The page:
Pre-processing and QC

Loading modules

module load gencore
module load gencore_qc

Quality trimming using trimmomatic

It is always a good idea to perform quality assessment of your raw fastq files before assembling your reads. In addition, there are other tools that perform read error correction. All these steps can result in a noticeable improvement, as well as an improvement in computational run time and resource requirements. The data that we are assembling today have already been quality trimmed and filtered. If however you are looking to perform that yourself, using trimmomatic for instance, then the command below is a typical example.

trimmomatic \
PE -threads 12 -trimlog trimmomatic.log \
Sample_READ1.fastq.gz Sample_READ2.fastq.gz \
Sample_trimmed_READ1_PE.fastq Sample_trimmed_READ1_SE.fastq\
Sample_trimmed_READ2_PE.fastq Sample_trimmed_READ2_SE.fastq \
ILLUMINACLIP:/path/to/adapter_sequences_file/trimmomatic_adapter.fa:2:30:10 TRAILING:3 LEADING:3 SLIDINGWINDOW:4:15 MINLEN:36

For more information on trimmomatic quality filtering, please refer to the trimmomatic homepage (\)


FastQC allows you to inspect various quality metrics that can inform your quality trimming decisions. We recommend running FastQC before and after you perform your quality trimming. This will allow you to assess and inspect the effects of quality trimming, as well as how much of your raw data (reads) where lost during the quality trimming stage.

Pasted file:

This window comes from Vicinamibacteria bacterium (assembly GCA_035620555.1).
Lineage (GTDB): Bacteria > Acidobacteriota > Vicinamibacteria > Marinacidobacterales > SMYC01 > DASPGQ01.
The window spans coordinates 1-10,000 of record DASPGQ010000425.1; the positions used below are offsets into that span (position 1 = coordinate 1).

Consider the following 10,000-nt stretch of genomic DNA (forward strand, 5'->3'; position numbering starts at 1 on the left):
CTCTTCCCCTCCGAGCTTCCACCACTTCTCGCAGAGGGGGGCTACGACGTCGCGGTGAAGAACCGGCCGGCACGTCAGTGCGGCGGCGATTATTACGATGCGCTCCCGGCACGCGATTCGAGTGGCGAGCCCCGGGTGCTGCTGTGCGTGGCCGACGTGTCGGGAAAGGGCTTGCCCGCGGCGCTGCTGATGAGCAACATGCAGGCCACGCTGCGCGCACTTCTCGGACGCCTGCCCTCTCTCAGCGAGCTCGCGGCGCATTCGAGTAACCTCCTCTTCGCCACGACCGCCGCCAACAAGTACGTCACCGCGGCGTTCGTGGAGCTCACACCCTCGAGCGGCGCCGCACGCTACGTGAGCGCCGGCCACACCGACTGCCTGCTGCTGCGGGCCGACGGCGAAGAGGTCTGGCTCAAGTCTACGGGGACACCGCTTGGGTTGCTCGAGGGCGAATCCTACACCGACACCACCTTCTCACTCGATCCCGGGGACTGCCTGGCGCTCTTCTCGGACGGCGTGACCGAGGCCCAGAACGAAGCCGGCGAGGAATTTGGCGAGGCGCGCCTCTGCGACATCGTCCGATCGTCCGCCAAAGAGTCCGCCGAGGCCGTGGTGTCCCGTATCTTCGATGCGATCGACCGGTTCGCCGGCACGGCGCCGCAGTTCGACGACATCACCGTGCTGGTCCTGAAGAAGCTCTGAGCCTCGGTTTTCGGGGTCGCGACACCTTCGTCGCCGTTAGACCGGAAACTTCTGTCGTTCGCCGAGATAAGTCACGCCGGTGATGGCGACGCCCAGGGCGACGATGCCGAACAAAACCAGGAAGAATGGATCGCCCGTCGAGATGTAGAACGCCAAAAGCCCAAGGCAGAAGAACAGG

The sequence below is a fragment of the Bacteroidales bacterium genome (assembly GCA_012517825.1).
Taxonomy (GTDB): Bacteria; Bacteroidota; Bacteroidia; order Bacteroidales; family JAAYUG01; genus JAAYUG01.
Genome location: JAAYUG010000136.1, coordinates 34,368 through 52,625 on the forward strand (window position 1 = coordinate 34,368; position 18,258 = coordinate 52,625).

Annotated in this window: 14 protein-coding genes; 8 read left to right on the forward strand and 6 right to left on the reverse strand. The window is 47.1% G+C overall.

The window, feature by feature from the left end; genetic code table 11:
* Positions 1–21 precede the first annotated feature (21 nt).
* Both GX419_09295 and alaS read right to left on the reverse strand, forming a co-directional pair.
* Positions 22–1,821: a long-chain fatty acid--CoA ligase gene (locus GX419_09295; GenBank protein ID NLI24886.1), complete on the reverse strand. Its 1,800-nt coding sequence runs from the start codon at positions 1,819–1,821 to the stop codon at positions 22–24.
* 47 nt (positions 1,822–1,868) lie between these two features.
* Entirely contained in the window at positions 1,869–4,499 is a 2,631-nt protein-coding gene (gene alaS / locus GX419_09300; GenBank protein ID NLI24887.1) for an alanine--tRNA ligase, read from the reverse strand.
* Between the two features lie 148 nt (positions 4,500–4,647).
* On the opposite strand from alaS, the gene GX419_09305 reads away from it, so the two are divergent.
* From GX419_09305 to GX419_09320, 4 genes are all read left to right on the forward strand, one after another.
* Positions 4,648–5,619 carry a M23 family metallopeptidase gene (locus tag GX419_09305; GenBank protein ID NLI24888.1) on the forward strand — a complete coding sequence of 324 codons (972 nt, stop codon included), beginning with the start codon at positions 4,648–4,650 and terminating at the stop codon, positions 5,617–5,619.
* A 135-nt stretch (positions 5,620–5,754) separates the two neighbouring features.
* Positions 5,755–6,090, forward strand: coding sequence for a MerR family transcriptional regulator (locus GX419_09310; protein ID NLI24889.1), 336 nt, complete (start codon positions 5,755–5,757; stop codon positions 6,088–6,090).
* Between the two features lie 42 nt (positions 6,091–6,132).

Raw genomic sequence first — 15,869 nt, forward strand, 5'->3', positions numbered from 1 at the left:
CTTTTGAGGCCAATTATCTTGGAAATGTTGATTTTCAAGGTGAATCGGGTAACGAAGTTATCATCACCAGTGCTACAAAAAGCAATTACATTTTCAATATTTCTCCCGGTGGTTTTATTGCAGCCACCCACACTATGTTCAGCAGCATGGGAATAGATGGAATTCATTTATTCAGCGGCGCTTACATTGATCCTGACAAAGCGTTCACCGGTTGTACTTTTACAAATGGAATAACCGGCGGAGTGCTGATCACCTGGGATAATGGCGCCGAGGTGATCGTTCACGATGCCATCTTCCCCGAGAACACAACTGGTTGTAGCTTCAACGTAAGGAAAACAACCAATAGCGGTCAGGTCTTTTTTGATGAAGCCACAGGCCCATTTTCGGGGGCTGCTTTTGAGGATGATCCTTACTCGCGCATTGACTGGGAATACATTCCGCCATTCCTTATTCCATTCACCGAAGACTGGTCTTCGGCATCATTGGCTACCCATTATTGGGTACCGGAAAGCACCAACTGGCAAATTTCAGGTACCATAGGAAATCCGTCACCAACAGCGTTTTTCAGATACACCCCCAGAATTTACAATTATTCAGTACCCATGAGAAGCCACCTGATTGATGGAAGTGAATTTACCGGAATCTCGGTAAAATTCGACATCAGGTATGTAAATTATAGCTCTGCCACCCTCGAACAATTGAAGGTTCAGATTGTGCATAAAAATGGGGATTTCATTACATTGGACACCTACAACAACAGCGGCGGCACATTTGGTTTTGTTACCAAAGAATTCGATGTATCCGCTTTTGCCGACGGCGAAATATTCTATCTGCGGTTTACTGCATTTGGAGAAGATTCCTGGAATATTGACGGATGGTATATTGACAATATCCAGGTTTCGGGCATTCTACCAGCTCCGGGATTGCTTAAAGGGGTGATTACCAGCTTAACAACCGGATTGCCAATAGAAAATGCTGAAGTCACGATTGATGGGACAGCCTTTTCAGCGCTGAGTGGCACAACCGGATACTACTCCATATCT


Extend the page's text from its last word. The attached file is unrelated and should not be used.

Below is an example of FastQC on the read1 file.

fastqc sample_read1.fastq.gz --extract -o sample_R1_FASTQC -t 12

Working with multiple samples

In cases where you have QC'ed multiple samples, it can become very difficult to visualize all the QC reports separately. Imagine you have sequenced 6 samples (paired end reads), perform FastQC, followed by Trimmomatic, and then FastQC again.

This means,

  • Raw FastQC: 6 x 2 = 12
  • Trimmed FastQC: 6 x 2 = 12
  • If QC'ing mateless reads (i.e. where only R1's or R2's survived): 6 x 2 = 12
  • At least 24 QC reports, and possibly 36!

It then makes more sense to aggregate the reports and visualize them together, how?

Using MultiQC (\)

All you have to do it point multiqc to the top level directory, and it will automatically scan the directory structure (or tree) and consolidate all the reports into one interactive HTML report.

Suppose you have a directory in your scratch folder /scratch/$USER/my_project/, which is where you have performed your analysis. Then all you have to do,

cd /scratch/$USER/my_project
multiqc -n My_FastQC_reports -l My_FastQC_reports.html /scratch/$USER/my_project

MultiQC can detect and parse a lot of different kinds of reports (e.g. PICARD output, SnpEff, Samtools, FastQC among others), for more information, please refer to the software homepage above.

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